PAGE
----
U3 Backcast using the 1.77 factor


U3 and U6 Unemployment

U-3 Total unemployed, as a percent of the civilian labor force (official unemployment rate)

U-6 Total unemployed, plus all marginally attached workers, plus total employed part time for economic reasons, as a percent of the civilian labor force plus all marginally attached workers* (Real Unemployment)

*Marginally attached workers are persons who currently are neither working nor looking for work but indicate that they want and are available for a job and have looked for work sometime in the recent past. Discouraged workers, a subset of the marginally attached, have given a job-market related reason for not currently looking for a job. Persons employed part time for economic reasons are those who want and are available for full-time work but have had to settle for a part-time schedule. For further information, see "BLS introduces new range of alternative unemployment measures," in the October 1995 issue of the Monthly Labor Review.


Notice that the higher unemployment is the greater the difference between U-3 and U-6......

(Click to Enlarge)

Sunday, January 25, 2009

To The Stars and Beyond!

Exponential growth is unsustainable. a fools errand at best...... Our fearless leaders really believe that they can continue the current manner of growth for any significant period of time????

Sunday, January 4, 2009

Home Ownership Rates

I recently came across some home ownership data that was interesting in context of how it fits into the current bubble and what its potential long term consequences are. It appears that most of the US has historically been within +/- 1 standard deviation of the median home ownership rates for 30+ years, before the current housing bubble began.Click on any of the following charts to enlarge them

Northeast: Connecticut, Maine, Massachusetts, New Hampshire, Rhode Island, Vermont, New Jersey, New York, Pennsylvania.

Midwest: Illinois, Indiana, Michigan, Ohio, Wisconsin, Iowa, Kansas, Minnesota, Missouri, Nebraska, North Dakota, South Dakota.

South: Delaware, District of Columbia, Florida, Georgia, Maryland, North Carolina, South Carolina, Virginia, West Virginia, Alabama, Kentucky, Mississippi, Tennessee, Arkansas, Louisiana, Oklahoma, Texas.

West: Arizona, Colorado, Idaho, Montana, Nevada, New Mexico, Utah, Wyoming, Alaska, California, Hawaii, Oregon, Washington.

Homeownership Rates. The proportion of households that are owners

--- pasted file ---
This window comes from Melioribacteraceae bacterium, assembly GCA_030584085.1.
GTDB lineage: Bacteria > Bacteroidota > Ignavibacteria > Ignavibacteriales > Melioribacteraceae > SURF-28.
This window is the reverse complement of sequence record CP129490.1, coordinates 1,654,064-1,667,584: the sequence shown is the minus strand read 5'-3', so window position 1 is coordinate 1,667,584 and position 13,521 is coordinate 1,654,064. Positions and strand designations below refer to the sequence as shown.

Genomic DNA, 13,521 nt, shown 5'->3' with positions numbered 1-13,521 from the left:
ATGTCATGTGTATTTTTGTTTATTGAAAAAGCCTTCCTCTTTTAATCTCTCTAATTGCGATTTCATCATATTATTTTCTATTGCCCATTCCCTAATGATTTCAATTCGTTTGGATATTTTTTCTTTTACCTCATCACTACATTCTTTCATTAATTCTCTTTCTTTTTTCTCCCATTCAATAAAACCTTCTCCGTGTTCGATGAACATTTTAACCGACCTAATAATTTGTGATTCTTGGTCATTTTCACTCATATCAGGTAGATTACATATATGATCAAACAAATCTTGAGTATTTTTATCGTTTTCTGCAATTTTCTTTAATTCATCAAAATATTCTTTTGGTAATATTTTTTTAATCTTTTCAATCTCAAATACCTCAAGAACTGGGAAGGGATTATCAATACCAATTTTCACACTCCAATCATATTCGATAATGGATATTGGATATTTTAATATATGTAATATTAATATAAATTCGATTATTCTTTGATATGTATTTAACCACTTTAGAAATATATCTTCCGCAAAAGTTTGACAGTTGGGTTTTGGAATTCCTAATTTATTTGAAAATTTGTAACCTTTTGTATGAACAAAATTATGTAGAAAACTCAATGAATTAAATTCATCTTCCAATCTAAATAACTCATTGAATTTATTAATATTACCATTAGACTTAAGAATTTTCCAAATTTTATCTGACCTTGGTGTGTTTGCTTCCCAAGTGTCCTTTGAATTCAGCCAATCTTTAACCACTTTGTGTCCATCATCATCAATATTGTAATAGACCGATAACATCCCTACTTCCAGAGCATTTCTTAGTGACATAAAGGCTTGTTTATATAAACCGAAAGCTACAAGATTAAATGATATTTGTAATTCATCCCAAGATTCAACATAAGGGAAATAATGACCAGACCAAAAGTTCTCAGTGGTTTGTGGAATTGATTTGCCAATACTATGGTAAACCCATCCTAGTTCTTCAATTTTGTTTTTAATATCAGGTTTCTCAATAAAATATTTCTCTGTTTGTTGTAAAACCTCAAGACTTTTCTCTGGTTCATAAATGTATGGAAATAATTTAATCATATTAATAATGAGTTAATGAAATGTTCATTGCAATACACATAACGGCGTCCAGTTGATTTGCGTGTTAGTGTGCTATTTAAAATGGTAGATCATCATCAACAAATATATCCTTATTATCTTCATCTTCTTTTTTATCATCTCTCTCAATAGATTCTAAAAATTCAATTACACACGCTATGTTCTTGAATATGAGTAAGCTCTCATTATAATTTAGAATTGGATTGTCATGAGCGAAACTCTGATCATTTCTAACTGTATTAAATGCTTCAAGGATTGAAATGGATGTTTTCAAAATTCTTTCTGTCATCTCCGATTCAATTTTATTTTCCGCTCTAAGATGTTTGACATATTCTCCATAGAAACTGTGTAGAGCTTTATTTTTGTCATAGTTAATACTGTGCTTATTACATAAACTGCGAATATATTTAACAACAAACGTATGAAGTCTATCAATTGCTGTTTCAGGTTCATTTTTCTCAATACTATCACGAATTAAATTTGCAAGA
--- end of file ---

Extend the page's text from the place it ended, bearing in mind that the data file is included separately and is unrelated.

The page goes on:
Per 2006 census data (Source) there are 77,402,000 households in the US. The median US home ownership rate is 64.7% and the current rate is ( 1Q08) is 67.8%. A reversion to historic home ownership rates would require that 1.1 million to 3.7 million homeowners become renters, with the long term median requiring about 2.4 million homeowners to revert to renting.

For reference, there is an average of 3.9 people per household per the 06 census data.

A second bit of data I found from the same source was historical data of Asking Sale Price and Rental Prices, both nationally and regionally. The following chart shows the ratio of Asking Sales price Vs Rental Price for the Northeast and the nation.

This small set of data alone should be enough to illustrate that we will not see a recovery of the housing market anywhere in the near future. It also suggests that the northeast is still in line for a substantial correction. We have seen an approximate increase of 62% in the Northeast Asking Sales prices VS Rental price ratio in just the last 4 years when for the previous decade that ratio was staying in the neighborhood of 200.

This is also bad news for the recent buyers who bought with a plan of turning a profit on rental properties or who hope to rent their home out to cover the expense that they may not be able to afford. This last chart shows that both rents and home prices are set for a drop. While there will be some segment of the landlord population that is still positioned to profit, this will become a very tough market in the near future as their are